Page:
For example Anna Mofo's dress for the 1966 Met production: pale chiffon, multiple ruffles and flounces, long sleeves and high, delicately pin-tucked neckline made it the perfect gown to persuade Monsieur Germont that Violetta is virtuous. Or Angela's dress for the 2006 Met revival, which she especially requested. An obvious contrast in style is seen in two very different Act II dresses worn by Angela Gheorghiu — the first in the Met's 2006 revival of Franco Zeffirelli's production, the second just one year later at the Teatro alla Scala. The Met staging, which featured Gheorghiu in new costumes that were not part of the original production, presented Violeta in a dress with a delicately feminine appeal, not unlike the one from the Beaton production. It falls into the general silhouette of the late 1840s and, despite its striking pink fabric with an oversize floral motif, proves to be a relatively conventional choice. At La Scala, however, the same scene presents Gheorghiu in a simple chemise and a semi-fitted, boldly patterned robe. Visually stunning, it provides a sense of the ease of country life, but it is unlikely that even a former courtesan would greet guests in such immodest attire during the mid-nineteenth century.
.
Another suggestive dress appears in the 2007 Rome production.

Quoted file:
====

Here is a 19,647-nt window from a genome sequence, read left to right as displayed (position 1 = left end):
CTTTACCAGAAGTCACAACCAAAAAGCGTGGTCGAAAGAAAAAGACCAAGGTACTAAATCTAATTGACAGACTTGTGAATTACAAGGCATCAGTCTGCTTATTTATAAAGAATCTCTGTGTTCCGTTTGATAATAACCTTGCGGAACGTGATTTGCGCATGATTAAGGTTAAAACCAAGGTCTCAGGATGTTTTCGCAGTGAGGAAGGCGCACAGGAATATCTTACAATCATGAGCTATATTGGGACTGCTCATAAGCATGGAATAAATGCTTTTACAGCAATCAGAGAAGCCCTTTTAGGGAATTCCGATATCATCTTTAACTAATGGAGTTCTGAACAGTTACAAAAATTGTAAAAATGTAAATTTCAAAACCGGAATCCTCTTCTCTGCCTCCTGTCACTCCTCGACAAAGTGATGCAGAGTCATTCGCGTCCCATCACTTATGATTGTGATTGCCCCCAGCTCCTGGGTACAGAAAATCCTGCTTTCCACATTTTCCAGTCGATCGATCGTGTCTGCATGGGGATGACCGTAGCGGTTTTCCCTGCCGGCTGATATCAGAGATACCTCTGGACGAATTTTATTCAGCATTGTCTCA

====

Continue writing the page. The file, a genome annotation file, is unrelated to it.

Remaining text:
.
For the Opera Night Gala at the Met in 2008 Renee Fleming is wearing a colorful dress for the first scene of the second act, signed by the famous designer Christian Lacroix. This dress doesn't show at all simplicity and it would have fitted better the second part of this act. Lacroix himself describes the dress as a "vast tea gown" of sweeping, multicolor pastel chiffon with feather "flowers" sprinkled along the bodice.
.
In to the second scene of Act II, Violeta is presented again as a courtesan, but her sense of desperation is obvious. The dress for Flora's party changes color. From pure white to deep black or red. In one of the productions Callas's dress is black.
Jarmila Novotná also wears a black dress for the 1940 Traviata at the Met, Angela Gheorghiu wears a red dress for the 2007 performance at La Scala and a black and red dress for the 2009 performace in Munich. And Christian Lacroix created a beautiful black and red silk dress for Renee Fleming
.
The dress for the third act has less variations but it tells Violeta's story. She lost all her possessions and all her glamour is now gone. This dress is supposed to show a small and fragile woman. One production, featuring Gheorghiu at the Royal Opera, Covent Garden, in 1994, shows Violeta in the typical long white-cotton shift. However, designer Bob Crawley also includes in this scene a relic of her previously fashionable life: a cage crinoline, on a dress form, lingers in a shadowy corner of the bedroom.
The same kind of dress appears in the 2007 La Scala Traviata
.
What do you think? Would ROH and MET keep their traditional dresses for Violeta during the next season? As we saw, the costumes change also according to the fashion. More and more famous designers started their cooperation with opera houses around the world. How would the next dress for Violeta look like?
.

2 comments:

  1. Very interesting and documented article! Congratulations!

    ReplyDelete
  2. Thanks. very kind of you to say that ;)

    ReplyDelete